Edited by - kenpodragon on 24 August 2002 0:47:20

  • Prisca

    I have several still sitting on that station platform, waiting for that train that will arrive "any time soon". No matter how much I or other relatives have tried to tell them kindly that the train isn't arriving, they still want to sit there regardless.

    Maybe they are afraid that if they walk away from the platform, the train will come just as they believed?

  • DJ

    Viewing my family like the old woman in your story is the way I am able to cope with them. Sad, isn't it. The old station all falling apart and they still believe. Sad


  • onacruse

    Dragon, very sublime. Reminds me of Twilight Zone. I stood on that platform for 38 years. My relatives still do, but many are no longer on their tiptoes.

    Pris, yep, that haunting fear. I must admit, on 9/11 I had a convulsion of anxiety/fear/apprehension.

    Old habits die hard.

  • kenpodragon


    Sometimes all the stuff that happens in the religion and the way the people act, makes me think I am in the Twilight Zone. I swear I can hear the music.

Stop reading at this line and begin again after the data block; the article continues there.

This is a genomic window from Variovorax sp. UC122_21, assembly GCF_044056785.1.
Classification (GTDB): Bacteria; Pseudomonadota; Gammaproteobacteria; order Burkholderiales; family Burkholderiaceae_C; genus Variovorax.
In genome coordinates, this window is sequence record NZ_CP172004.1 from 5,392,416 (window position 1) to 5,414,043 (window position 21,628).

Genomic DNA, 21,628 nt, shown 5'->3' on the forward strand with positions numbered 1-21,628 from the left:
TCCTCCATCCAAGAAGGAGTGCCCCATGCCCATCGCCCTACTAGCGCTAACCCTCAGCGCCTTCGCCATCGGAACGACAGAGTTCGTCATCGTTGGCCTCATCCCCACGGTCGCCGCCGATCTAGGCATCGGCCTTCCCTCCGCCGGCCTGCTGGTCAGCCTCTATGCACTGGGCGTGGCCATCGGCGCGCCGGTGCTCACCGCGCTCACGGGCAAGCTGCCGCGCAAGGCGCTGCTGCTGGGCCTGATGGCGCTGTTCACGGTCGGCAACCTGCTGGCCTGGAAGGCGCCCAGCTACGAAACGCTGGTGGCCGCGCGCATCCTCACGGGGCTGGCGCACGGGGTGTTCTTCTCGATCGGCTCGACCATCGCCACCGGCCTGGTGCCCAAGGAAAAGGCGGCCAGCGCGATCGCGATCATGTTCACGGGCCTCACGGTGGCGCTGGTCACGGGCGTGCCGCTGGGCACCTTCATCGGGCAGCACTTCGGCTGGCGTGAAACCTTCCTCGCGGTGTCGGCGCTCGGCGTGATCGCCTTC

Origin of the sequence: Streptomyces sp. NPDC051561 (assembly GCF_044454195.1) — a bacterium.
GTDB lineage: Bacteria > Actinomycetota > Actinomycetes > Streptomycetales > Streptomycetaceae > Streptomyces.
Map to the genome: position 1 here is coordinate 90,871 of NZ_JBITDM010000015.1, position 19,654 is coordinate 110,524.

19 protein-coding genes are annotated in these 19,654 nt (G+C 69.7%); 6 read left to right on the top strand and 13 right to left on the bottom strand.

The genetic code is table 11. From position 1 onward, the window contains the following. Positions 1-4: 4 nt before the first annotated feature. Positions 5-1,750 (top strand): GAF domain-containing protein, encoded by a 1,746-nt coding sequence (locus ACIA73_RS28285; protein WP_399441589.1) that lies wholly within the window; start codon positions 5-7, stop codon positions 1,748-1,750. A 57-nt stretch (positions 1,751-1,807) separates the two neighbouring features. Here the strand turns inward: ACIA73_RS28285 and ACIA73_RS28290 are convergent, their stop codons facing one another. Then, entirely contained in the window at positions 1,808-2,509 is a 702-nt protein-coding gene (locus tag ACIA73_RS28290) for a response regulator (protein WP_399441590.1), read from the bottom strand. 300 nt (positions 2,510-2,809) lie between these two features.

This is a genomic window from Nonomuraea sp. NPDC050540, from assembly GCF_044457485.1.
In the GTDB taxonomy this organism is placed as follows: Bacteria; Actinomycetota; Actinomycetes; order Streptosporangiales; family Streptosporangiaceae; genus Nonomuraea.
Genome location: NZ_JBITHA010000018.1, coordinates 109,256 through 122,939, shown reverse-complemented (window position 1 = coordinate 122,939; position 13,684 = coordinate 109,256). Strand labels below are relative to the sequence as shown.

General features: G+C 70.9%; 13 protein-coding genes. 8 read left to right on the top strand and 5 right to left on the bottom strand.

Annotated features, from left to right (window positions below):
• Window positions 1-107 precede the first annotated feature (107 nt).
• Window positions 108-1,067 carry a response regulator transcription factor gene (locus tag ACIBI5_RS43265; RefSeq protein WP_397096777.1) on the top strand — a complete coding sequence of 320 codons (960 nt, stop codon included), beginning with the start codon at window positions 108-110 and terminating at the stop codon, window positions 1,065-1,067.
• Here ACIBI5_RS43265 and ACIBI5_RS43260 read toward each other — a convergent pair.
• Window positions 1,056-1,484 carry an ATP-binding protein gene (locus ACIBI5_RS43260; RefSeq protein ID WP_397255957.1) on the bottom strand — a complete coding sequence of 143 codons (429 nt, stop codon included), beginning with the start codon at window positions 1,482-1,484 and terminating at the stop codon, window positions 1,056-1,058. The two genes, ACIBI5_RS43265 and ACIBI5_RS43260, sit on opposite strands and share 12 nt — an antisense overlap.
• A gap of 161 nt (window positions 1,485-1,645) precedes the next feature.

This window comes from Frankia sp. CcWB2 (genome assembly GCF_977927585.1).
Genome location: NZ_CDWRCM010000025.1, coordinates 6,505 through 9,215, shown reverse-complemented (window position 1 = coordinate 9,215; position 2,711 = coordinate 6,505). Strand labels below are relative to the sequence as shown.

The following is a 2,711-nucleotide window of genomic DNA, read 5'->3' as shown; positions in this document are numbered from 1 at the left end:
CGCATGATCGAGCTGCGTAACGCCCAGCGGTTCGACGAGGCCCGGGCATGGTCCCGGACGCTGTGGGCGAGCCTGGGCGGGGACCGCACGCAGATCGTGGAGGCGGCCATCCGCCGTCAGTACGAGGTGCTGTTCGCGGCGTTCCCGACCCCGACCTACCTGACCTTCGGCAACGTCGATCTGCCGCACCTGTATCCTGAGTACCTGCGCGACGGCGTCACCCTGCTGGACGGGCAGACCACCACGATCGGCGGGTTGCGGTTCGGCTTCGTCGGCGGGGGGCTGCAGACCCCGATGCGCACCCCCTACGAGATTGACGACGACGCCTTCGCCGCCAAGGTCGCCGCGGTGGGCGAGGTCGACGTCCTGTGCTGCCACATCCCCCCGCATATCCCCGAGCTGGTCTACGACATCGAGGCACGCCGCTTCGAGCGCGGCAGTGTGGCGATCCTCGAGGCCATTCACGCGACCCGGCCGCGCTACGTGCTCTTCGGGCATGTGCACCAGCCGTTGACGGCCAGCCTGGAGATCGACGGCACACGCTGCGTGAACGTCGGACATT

• SYN

    During my younger years, I stood on that platform too. Then I jumped off of it into a sea of naked worldly women. *smacks lips*

  • waiting

    Thank you, Syn, for the chuckle.

    Btw, my name "waiting" refers to the fact that I'm still waiting for a response from the WTBTS after they were kind enough to tell our CO not to talk to us - that they would "handle us." And our CO was dumb enough to tell us that.

    It's been almost 3 years now, and I'm still waiting for the WT's response.....although I left the platform shortly after our CO opened his stupid mouth.

    I had been on the platform shuffling my feet for 30 looooooonnnnnnnng years. *sigh*.

    At least we've not died on the platform!


  • Scully

    Thanks for sharing that story kenpodragon.

    Trains were a big theme in my childhood because my father worked for a railway company. He commuted to and from work via train. When we travelled across the country, it was by train. When I went to community college a fair distance from home, I commuted by train every day, an hour each way.

    The main station where my dad worked is very close to being musuem-quality, if it hasn't been converted already. It's a beautiful old building in the middle of the city, full of nostalgia, but now sparse in passenger traffic. I used to love being there, but now it makes me sad to see its grandeur fade to a thing of the past.

    Your story brought a tear to my eye. I thank you.

    Love, Scully